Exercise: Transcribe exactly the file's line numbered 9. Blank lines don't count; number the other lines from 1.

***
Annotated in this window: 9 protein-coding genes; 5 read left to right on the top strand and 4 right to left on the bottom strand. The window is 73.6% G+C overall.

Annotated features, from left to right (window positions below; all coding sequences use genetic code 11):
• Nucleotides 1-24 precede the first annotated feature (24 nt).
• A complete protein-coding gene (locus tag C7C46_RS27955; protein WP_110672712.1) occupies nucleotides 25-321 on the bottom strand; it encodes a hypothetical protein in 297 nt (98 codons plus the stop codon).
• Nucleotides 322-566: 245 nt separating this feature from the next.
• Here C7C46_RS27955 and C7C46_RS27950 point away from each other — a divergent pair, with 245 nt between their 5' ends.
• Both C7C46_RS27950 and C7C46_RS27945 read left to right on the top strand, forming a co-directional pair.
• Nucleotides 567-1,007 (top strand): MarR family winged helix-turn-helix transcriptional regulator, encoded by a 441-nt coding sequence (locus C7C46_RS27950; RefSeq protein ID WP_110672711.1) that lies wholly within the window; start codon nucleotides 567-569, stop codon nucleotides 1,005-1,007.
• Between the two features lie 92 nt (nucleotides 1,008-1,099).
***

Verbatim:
• Between the two features lie 92 nt (nucleotides 1,008-1,099).